Then, when it is time to sell the property, the results of that initial expenditure will largely render the property unmarketable due to their uniqueness. What appears to the uninitiated as an unadorned exterior wall is actually a highly technical architectural feature? With subliminal suggestive capability too scientific to explain to this or any audience?

When the large hardware big box store is sold to a non-hardware retailer, will customers seek out the hammer aisle? No way.

Posted in Case Studies

Err Fair

My original training in real property valuation was as a rights-of-way appraiser for a state highway department. The instruction for this job repeatedly stressed the principle of giving the property owner the benefit of the doubt in all matters involving compensation for property rights acquired.

The “benefit of the doubt” principle has solid application in mass appraisal, where we are all careful to ensure the property owner is equitably treated. This means:

  • Estimate market rent based on what is locally achievable, rather than aspirational.
  • Always include vacancy allocation that is locally supported, even if the property is the best in the submarket.
  • Base expenses on submarket performance rather than on general or broad allotments by property sector.
  • Derive capitalization rates locally rather than using national survey data.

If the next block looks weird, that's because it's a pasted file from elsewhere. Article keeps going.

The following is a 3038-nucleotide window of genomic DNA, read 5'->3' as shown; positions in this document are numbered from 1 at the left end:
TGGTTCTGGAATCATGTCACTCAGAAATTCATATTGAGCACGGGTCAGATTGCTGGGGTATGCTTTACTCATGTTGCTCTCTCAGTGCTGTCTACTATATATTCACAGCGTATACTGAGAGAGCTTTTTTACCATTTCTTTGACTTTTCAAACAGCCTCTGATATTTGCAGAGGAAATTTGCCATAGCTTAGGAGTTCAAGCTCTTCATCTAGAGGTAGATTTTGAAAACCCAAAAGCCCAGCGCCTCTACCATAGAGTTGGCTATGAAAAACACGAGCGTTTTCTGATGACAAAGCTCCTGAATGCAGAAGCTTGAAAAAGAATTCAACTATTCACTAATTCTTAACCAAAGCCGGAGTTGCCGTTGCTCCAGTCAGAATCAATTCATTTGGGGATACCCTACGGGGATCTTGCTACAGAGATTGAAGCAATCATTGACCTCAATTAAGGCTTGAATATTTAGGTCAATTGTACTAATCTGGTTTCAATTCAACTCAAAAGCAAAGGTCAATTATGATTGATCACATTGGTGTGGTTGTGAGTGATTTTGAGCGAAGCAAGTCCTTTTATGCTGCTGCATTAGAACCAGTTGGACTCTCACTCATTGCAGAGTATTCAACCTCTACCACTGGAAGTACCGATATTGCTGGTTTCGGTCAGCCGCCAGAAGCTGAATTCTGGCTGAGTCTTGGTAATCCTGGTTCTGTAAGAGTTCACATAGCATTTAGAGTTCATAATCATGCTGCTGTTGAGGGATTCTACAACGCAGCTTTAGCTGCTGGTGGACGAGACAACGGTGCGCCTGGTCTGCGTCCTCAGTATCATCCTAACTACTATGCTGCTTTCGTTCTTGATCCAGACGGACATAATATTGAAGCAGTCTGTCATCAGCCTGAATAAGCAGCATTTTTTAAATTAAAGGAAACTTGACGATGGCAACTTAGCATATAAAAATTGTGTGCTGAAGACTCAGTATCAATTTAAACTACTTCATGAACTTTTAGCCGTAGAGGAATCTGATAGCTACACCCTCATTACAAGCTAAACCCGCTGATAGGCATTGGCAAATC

So to the extent you err from perfect, “err fair” and point any benefit toward the property owner.

Posted in Real Life

The Missing Link

The law of averages says… well… nothing you want to hear, because it is pretty much a misunderstanding of probability. The fact something has not occurred in a series of trials does not necessarily improve the chance of occurrence in the near future.

This realization has application for Assessment Professionals when trying to make stratification decisions based on limited comparable data.

Don’t automatically assume that missing data would surely materialize given just a few more market transactions. That void in the data may not be from missing data at all, but instead could indicate market indifference or even aversion. Continue reading

Posted in Real Life

Dixie Follows the Market

The Any Municipality County assessment department enlisted Dixie’s help on a new retail development, due to her experience as Commercial Real Property Analyst. Dixie reviewed the file but no matter how many times she processed the income-based numbers, the value still did not approach the recent sale price. Her standard market research did not seem to apply to this property, at this price. Dixie knew further analysis was required.

Dixie visited the property, which appeared outwardly to be a good quality multiple tenant strip retail center. She then walked into some of the shops and found they were all relatively small in terms of square footage, yet they contained extensive branding related to interior build out. Most of the tenants were engaged in curated retail sales, described as having a narrower product focus with greater personalization and brand relevancy.